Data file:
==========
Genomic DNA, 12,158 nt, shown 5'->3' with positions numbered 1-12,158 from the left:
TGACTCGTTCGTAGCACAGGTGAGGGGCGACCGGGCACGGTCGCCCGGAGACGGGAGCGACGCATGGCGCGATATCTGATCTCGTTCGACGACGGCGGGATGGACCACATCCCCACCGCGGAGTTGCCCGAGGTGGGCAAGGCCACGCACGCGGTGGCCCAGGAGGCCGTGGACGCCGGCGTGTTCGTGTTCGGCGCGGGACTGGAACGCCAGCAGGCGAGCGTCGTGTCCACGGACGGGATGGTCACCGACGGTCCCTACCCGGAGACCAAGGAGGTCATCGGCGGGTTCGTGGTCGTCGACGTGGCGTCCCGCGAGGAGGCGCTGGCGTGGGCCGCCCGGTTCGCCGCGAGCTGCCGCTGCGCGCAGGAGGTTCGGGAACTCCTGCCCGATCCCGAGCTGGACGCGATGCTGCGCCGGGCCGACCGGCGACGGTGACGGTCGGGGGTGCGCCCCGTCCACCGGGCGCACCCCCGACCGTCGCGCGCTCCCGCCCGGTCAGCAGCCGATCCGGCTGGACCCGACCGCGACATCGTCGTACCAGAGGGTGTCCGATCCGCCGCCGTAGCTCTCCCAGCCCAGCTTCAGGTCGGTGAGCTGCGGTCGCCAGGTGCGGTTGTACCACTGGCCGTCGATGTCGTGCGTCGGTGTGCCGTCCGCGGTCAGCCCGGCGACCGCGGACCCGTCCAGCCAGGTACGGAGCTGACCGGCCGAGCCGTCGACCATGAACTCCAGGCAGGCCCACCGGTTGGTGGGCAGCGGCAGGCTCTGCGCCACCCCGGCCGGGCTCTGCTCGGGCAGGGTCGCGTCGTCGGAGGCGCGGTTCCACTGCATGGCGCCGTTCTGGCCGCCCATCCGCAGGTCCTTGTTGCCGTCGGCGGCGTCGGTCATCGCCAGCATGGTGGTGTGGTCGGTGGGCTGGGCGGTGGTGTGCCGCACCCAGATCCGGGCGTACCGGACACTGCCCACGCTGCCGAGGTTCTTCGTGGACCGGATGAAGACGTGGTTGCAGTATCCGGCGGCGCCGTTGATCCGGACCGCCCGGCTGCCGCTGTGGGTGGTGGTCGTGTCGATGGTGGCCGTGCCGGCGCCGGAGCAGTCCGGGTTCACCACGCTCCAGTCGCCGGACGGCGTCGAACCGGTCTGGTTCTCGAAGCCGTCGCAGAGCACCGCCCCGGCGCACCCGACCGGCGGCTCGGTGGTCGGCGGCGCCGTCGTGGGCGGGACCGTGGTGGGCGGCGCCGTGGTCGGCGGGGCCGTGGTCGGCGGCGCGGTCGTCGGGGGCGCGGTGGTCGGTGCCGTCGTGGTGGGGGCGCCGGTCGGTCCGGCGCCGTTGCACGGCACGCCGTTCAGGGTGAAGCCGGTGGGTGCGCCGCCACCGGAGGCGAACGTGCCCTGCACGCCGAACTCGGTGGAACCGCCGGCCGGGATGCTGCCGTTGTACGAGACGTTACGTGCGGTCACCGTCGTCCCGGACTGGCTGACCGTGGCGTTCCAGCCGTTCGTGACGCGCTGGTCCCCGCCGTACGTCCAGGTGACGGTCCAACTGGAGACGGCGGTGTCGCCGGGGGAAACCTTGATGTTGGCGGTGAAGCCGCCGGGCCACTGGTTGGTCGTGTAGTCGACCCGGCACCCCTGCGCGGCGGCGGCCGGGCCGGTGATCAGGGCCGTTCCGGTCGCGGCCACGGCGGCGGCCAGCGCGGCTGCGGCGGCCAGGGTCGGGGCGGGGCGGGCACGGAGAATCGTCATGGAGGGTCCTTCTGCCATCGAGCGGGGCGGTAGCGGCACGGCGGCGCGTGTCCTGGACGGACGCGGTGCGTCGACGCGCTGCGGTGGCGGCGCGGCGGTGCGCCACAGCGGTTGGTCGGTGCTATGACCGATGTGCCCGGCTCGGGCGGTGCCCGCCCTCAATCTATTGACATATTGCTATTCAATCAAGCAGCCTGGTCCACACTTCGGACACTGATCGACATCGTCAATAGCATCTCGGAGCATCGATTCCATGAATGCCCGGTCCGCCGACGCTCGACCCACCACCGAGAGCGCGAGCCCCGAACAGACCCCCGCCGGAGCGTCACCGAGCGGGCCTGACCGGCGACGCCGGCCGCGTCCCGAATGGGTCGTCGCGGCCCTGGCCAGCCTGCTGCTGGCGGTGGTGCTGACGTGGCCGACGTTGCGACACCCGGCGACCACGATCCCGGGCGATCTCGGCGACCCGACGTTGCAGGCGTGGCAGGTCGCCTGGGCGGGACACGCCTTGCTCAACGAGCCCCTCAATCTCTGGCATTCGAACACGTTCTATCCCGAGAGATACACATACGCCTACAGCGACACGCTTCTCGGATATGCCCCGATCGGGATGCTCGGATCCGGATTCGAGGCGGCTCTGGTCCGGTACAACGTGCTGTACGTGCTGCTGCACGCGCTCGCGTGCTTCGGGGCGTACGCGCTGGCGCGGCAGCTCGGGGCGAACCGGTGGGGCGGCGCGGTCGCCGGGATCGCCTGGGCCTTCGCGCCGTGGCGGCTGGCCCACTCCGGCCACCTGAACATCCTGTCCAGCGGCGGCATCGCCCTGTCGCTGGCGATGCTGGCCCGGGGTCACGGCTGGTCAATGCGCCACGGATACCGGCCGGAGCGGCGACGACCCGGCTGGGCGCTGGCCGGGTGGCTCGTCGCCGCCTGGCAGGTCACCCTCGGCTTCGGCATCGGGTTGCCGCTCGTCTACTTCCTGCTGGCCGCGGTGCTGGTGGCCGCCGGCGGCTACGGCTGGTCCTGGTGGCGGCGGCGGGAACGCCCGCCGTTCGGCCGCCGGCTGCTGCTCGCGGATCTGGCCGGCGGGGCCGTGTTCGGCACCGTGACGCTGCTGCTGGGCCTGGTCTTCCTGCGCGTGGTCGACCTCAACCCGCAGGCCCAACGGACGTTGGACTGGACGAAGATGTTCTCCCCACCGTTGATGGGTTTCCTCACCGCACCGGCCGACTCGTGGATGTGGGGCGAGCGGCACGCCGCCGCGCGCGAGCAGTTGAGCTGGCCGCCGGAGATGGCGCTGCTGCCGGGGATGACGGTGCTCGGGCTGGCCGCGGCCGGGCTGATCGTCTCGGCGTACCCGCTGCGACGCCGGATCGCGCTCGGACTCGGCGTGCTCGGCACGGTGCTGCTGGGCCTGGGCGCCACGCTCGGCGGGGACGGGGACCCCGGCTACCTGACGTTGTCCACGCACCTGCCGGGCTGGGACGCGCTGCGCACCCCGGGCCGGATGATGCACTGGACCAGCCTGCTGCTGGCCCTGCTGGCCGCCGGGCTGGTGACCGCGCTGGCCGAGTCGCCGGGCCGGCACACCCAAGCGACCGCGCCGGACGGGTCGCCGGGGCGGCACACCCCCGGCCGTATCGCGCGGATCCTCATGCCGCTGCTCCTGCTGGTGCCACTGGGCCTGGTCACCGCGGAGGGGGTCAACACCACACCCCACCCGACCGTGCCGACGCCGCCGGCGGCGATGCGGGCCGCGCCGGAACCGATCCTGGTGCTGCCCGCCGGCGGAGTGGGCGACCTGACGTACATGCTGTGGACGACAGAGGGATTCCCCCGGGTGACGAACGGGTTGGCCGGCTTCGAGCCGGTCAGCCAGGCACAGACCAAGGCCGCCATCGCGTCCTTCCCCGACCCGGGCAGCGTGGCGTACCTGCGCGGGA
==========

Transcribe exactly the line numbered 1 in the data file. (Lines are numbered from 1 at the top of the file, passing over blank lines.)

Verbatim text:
Genomic DNA, 12,158 nt, shown 5'->3' with positions numbered 1-12,158 from the left: